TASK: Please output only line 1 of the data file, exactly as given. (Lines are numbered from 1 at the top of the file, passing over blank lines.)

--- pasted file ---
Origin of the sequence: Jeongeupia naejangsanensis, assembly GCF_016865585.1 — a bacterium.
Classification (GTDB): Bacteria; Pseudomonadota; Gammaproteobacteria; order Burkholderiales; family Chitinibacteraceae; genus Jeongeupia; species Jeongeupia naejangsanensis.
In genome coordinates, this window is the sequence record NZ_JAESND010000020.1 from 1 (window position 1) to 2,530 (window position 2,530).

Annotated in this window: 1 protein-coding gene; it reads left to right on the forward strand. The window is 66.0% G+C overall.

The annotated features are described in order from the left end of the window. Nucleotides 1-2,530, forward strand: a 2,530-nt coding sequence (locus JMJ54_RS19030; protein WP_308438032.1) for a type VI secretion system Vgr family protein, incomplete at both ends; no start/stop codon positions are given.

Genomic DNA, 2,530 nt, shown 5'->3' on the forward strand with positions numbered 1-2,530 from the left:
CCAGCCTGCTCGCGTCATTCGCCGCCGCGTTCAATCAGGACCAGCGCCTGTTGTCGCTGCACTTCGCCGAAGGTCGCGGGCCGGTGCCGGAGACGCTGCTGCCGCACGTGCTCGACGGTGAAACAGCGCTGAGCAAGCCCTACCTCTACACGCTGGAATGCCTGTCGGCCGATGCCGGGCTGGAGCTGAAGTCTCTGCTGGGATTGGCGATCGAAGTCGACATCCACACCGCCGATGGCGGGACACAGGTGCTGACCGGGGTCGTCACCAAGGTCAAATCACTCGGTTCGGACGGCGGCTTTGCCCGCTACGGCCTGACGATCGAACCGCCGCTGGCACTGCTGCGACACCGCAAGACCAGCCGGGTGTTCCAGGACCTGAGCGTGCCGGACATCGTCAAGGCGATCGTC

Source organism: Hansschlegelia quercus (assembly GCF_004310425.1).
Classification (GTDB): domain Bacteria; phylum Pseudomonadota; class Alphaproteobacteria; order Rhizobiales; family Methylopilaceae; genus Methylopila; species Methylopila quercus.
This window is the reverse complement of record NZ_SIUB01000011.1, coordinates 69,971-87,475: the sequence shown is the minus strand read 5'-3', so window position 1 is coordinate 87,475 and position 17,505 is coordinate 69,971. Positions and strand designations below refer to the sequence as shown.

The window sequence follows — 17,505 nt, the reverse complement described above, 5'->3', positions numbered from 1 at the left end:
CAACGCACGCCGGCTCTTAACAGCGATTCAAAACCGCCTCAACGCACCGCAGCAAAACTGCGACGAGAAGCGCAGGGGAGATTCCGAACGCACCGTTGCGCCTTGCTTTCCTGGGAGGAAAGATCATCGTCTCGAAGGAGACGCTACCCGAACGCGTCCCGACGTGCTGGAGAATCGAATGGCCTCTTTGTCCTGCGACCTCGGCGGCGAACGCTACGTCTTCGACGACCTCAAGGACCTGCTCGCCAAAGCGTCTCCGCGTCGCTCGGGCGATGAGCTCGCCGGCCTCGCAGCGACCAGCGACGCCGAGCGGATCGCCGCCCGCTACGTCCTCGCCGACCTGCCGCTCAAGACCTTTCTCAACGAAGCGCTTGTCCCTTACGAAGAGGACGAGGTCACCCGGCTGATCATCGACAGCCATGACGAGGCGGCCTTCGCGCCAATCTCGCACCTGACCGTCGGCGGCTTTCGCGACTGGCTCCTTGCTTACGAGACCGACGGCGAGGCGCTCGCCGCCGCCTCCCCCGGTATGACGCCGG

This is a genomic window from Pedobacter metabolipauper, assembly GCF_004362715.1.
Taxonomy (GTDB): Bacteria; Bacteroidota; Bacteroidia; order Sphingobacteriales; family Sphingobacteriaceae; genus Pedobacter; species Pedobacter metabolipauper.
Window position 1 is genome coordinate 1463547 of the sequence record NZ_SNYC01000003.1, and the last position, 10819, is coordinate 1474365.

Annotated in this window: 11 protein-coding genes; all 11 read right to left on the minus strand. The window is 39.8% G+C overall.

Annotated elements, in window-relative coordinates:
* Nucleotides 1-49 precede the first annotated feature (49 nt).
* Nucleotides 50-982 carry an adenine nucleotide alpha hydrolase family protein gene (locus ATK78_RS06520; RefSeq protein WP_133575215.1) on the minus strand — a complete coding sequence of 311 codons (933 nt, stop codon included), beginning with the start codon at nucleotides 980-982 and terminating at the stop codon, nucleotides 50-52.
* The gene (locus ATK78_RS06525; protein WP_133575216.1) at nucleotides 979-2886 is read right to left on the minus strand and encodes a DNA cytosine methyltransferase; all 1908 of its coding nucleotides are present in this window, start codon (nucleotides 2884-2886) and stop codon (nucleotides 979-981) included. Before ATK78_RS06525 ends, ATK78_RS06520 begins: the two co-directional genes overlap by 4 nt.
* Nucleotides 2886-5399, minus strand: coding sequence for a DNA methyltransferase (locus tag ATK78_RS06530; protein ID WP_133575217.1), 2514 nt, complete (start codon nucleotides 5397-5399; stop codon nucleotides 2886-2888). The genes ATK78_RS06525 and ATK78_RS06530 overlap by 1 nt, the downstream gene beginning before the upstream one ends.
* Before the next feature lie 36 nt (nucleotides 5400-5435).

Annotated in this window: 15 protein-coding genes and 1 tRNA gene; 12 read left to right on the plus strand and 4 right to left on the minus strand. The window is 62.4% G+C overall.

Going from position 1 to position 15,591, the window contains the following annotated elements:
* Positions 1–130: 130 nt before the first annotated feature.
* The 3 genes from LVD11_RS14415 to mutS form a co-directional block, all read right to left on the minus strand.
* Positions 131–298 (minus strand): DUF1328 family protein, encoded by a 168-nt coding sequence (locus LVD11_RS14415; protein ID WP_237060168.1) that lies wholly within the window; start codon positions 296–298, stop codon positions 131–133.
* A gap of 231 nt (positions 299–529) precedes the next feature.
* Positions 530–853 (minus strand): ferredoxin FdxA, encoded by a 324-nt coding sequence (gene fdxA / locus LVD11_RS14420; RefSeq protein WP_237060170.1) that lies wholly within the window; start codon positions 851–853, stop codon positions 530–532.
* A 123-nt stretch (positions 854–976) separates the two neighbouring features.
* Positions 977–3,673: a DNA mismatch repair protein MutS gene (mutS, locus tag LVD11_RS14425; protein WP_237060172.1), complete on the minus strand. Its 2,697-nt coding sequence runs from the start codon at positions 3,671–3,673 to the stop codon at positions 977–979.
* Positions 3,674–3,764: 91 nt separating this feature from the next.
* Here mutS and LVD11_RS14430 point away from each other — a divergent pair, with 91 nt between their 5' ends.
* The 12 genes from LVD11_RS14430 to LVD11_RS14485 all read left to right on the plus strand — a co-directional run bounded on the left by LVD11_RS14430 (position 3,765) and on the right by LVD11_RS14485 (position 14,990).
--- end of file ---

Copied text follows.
Origin of the sequence: Jeongeupia naejangsanensis, assembly GCF_016865585.1 — a bacterium.